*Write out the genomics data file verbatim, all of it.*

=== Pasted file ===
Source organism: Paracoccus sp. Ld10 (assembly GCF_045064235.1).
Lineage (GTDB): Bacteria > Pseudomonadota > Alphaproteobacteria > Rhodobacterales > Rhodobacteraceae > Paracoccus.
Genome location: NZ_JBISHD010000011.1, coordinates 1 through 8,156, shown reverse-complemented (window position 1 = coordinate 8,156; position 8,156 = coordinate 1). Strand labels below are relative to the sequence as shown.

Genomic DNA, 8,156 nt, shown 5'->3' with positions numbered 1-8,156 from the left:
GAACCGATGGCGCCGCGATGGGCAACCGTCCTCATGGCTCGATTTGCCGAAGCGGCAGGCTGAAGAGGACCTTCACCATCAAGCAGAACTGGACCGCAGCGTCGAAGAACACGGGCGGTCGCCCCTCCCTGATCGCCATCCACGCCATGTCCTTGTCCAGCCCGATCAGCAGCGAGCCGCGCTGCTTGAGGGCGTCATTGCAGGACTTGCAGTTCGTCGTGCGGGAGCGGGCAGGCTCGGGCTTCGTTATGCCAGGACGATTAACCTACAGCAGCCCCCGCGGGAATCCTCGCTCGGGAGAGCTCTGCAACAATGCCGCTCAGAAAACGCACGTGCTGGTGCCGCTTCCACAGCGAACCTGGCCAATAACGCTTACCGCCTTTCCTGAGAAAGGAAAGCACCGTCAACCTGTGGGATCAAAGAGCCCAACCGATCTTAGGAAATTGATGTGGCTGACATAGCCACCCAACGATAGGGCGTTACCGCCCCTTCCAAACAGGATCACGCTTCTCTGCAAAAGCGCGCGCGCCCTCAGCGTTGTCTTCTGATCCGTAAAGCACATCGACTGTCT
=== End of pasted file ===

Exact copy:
Source organism: Paracoccus sp. Ld10 (assembly GCF_045064235.1).
Lineage (GTDB): Bacteria > Pseudomonadota > Alphaproteobacteria > Rhodobacterales > Rhodobacteraceae > Paracoccus.
Genome location: NZ_JBISHD010000011.1, coordinates 1 through 8,156, shown reverse-complemented (window position 1 = coordinate 8,156; position 8,156 = coordinate 1). Strand labels below are relative to the sequence as shown.

Genomic DNA, 8,156 nt, shown 5'->3' with positions numbered 1-8,156 from the left:
GAACCGATGGCGCCGCGATGGGCAACCGTCCTCATGGCTCGATTTGCCGAAGCGGCAGGCTGAAGAGGACCTTCACCATCAAGCAGAACTGGACCGCAGCGTCGAAGAACACGGGCGGTCGCCCCTCCCTGATCGCCATCCACGCCATGTCCTTGTCCAGCCCGATCAGCAGCGAGCCGCGCTGCTTGAGGGCGTCATTGCAGGACTTGCAGTTCGTCGTGCGGGAGCGGGCAGGCTCGGGCTTCGTTATGCCAGGACGATTAACCTACAGCAGCCCCCGCGGGAATCCTCGCTCGGGAGAGCTCTGCAACAATGCCGCTCAGAAAACGCACGTGCTGGTGCCGCTTCCACAGCGAACCTGGCCAATAACGCTTACCGCCTTTCCTGAGAAAGGAAAGCACCGTCAACCTGTGGGATCAAAGAGCCCAACCGATCTTAGGAAATTGATGTGGCTGACATAGCCACCCAACGATAGGGCGTTACCGCCCCTTCCAAACAGGATCACGCTTCTCTGCAAAAGCGCGCGCGCCCTCAGCGTTGTCTTCTGATCCGTAAAGCACATCGACTGTCT